13. 13.
    Hamann, H., Wörn, H.: Embodied computation. Parallel Processing Letters 17(3), 287–298 (2007)MathSciNetCrossRefGoogle Scholar
  14. 14.
    Hamann, H., Wörn, H.: Aggregating Robots Compute: An Adaptive Heuristic for the Euclidean Steiner Tree Problem. In: Asada, M., Hallam, J.C.T., Meyer, J.-A., Tani, J. (eds.) SAB 2008. LNCS (LNAI), vol. 5040, pp. 447–456. Springer, Heidelberg (2008)CrossRefGoogle Scholar
  15. 15.
    Lerman, K., Galstyan, A.: Mathematical model of foraging in a group of robots: Effect of interference. Autonomous Robots 13, 127–141 (2002)MATHCrossRefGoogle Scholar
  16. 16.
    Lighthill, M.J., Whitham, G.B.: On kinematic waves. II. A theory of traffic flow on long crowded roads. Proceedings of the Royal Society of London A 229(1178), 317–345 (1955)MathSciNetMATHCrossRefGoogle Scholar
  17. 17.
    Mahmassani, H.S., Dong, J., Kim, J., Chen, R.B., Park, B.: Incorporating weather impacts in traffic estimation and prediction systems. Tech. Rep. FHWA-JPO-09-065, U.S. Department of Transportation (September 2009)Google Scholar
  18. 18.
    Milutinovic, D., Lima, P.: Cells and Robots: Modeling and Control of Large-Size Agent Populations. Springer (2007)Google Scholar
  19. 19.
    Miramontes, O.: Order-disorder transitions in the behavior of ant societies. Complexity 1(1), 56–60 (1995)Google Scholar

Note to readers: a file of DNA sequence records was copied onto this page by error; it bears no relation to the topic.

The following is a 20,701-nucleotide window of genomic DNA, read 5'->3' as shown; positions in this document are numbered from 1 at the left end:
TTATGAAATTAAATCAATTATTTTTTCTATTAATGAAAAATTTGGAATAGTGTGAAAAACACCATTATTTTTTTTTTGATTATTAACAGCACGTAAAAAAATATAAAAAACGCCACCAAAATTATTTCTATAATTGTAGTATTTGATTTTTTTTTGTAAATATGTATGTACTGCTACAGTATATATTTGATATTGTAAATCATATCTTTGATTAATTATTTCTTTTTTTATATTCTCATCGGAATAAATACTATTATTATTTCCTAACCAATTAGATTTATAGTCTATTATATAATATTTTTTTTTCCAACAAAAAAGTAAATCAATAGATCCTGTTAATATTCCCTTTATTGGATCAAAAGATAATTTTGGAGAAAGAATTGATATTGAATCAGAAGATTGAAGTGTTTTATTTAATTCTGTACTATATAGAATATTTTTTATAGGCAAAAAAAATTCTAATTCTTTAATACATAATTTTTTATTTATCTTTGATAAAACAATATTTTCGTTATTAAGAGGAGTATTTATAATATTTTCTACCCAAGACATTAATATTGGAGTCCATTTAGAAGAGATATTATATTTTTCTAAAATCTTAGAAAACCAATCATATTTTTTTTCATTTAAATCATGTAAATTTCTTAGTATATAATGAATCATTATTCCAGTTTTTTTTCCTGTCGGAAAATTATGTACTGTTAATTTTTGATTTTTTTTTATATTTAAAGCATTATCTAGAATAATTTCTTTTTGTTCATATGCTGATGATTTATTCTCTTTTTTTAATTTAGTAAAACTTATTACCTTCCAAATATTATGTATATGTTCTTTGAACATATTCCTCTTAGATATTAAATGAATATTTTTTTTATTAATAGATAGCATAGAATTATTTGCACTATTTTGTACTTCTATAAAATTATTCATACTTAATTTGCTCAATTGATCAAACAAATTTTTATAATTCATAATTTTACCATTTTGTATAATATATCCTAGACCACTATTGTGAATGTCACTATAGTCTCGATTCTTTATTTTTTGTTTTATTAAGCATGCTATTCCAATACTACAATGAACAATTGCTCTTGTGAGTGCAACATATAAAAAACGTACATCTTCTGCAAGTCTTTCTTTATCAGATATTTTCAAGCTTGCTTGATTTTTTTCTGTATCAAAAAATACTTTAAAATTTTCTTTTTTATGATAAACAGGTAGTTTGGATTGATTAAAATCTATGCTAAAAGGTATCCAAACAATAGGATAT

20. 20.
    Mondada, F., Bonani, M., Guignard, A., Magnenat, S., Studer, C., Floreano, D.: Superlinear Physical Performances in a SWARM-BOT. In: Capcarrère, M.S., Freitas, A.A., Bentley, P.J., Johnson, C.G., Timmis, J. (eds.) ECAL 2005. LNCS (LNAI), vol. 3630, pp. 282–291. Springer, Heidelberg (2005)CrossRefGoogle Scholar
  21. 21.
    Nembrini, J., Winfield, A.F.T., Melhuish, C.: Minimalist coherent swarming of wireless networked autonomous mobile robots. In: Hallam, B., et al. (eds.) Proc. of the 7th Intern. Conf. on Simulation of Adaptive Behavior (SAB), pp. 373–382. MIT Press, Cambridge (2002)Google Scholar
  22. 22.
    Okubo, A.: Dynamical aspects of animal grouping: Swarms, schools, flocks, and herds. Advances in Biophysics 22, 1–94 (1986)CrossRefGoogle Scholar
  23. 23.
    Okubo, A., Levin, S.A.: Diffusion and Ecological Problems: Modern Perspectives. Springer, Berlin (2001)CrossRefGoogle Scholar
  24. 24.
    Prorok, A., Correll, N., Martinoli, A.: Multi-level spatial models for swarm-robotic systems. The International Journal of Robotics Research 30(5), 574–589 (2011)CrossRefGoogle Scholar
  25. 25.
    Schmickl, T., Hamann, H.: BEECLUST: A swarm algorithm derived from honeybees. In: Xiao, Y. (ed.) Bio-inspired Computing and Communication Networks. CRC Press (March 2011)Google Scholar
  26. 26.
    Strogatz, S.H.: Exploring complex networks. Nature 410(6825), 268–276 (2001)CrossRefGoogle Scholar
  27. 27.
    Vicsek, T., Zafiris, A.: Collective motion. arXiv:1010.5017v1 (2010)Google Scholar
  28. 28.
    Yates, C.A., Erban, R., Escudero, C., Couzin, I.D., Buhl, J., Kevrekidis, I.G., Maini, P.K., Sumpter, D.J.T.: Inherent noise can facilitate coherence in collective swarm motion. PNAS 106(14), 5464–5469 (2009)CrossRefGoogle Scholar

Copyright information

© Springer-Verlag Berlin Heidelberg 2012

Authors and Affiliations

  • Heiko Hamann
    • 1
  1. 1.Artificial Life Laboratory of the Department of ZoologyKarl-Franzens University GrazAustria

Personalised recommendations